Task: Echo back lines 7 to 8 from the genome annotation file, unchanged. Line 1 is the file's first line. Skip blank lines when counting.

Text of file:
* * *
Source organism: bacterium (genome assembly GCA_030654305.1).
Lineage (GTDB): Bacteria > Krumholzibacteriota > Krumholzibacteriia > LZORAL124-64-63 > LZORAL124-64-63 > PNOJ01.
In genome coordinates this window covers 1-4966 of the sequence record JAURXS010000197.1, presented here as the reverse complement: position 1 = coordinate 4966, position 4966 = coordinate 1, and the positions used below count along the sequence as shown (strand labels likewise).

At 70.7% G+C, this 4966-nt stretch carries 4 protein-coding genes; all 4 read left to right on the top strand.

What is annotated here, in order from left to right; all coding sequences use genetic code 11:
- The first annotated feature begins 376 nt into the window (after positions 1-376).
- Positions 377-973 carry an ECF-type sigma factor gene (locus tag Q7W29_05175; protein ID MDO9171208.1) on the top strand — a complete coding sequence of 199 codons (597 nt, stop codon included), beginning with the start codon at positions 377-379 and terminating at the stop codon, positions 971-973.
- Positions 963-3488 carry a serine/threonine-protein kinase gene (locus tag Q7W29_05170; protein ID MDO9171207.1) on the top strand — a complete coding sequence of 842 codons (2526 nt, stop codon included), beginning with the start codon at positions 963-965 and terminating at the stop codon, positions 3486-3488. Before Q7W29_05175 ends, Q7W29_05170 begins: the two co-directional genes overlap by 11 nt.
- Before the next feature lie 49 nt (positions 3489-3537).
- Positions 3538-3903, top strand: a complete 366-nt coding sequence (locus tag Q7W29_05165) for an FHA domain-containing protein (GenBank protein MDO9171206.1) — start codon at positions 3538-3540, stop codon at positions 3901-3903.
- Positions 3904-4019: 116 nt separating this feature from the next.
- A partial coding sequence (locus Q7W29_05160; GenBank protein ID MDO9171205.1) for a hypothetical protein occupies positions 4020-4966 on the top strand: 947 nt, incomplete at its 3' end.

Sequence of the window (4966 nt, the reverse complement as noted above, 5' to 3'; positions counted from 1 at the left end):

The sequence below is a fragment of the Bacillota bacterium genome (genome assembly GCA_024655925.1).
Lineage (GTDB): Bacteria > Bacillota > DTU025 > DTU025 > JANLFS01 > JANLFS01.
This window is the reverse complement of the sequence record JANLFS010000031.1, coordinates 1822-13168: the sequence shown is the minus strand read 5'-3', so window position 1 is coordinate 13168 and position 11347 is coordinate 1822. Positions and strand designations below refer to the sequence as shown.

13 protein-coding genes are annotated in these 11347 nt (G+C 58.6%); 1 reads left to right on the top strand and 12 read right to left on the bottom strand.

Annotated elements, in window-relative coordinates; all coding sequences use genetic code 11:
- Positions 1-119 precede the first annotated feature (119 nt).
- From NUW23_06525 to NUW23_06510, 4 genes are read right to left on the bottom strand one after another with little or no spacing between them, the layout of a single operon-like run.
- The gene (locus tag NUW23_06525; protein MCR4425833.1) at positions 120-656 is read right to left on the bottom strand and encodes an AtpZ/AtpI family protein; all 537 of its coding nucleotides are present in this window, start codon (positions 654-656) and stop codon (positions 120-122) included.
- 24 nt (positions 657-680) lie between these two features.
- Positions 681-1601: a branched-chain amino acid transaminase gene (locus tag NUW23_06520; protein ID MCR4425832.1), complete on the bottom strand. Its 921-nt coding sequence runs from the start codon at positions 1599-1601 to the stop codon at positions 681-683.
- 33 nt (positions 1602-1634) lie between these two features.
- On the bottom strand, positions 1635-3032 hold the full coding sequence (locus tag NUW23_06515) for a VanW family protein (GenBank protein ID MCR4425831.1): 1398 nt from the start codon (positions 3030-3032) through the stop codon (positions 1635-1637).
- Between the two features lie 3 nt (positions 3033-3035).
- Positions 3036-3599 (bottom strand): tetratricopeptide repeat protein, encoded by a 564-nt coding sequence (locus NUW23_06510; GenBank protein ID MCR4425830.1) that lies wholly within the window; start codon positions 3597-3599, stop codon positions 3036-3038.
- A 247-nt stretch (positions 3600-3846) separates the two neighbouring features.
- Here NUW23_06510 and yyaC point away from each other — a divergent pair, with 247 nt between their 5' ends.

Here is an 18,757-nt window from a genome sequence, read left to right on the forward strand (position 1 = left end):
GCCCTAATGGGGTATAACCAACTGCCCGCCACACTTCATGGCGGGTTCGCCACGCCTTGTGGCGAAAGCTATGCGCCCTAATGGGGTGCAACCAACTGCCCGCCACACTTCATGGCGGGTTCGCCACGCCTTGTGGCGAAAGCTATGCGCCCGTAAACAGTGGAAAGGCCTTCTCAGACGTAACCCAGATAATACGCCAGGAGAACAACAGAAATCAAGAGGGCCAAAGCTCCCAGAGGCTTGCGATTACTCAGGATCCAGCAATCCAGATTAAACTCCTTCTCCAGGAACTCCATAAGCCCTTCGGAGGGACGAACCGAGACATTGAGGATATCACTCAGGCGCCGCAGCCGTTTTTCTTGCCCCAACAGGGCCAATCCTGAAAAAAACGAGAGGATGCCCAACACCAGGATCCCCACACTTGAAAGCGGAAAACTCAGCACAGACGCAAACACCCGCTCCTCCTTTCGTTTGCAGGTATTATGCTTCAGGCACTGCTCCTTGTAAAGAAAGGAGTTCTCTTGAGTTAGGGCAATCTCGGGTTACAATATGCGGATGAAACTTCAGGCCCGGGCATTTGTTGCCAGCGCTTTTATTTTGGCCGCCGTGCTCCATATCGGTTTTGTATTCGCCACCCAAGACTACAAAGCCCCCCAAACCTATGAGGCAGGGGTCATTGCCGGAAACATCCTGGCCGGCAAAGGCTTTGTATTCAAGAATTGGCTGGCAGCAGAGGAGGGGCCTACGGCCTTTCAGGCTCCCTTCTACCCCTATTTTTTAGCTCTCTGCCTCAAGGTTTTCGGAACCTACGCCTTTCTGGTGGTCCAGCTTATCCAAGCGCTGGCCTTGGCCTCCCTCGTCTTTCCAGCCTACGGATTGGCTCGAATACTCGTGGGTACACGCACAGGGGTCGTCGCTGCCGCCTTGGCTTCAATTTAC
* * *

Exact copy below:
- Positions 377-973 carry an ECF-type sigma factor gene (locus tag Q7W29_05175; protein ID MDO9171208.1) on the top strand — a complete coding sequence of 199 codons (597 nt, stop codon included), beginning with the start codon at positions 377-379 and terminating at the stop codon, positions 971-973.
- Positions 963-3488 carry a serine/threonine-protein kinase gene (locus tag Q7W29_05170; protein ID MDO9171207.1) on the top strand — a complete coding sequence of 842 codons (2526 nt, stop codon included), beginning with the start codon at positions 963-965 and terminating at the stop codon, positions 3486-3488. Before Q7W29_05175 ends, Q7W29_05170 begins: the two co-directional genes overlap by 11 nt.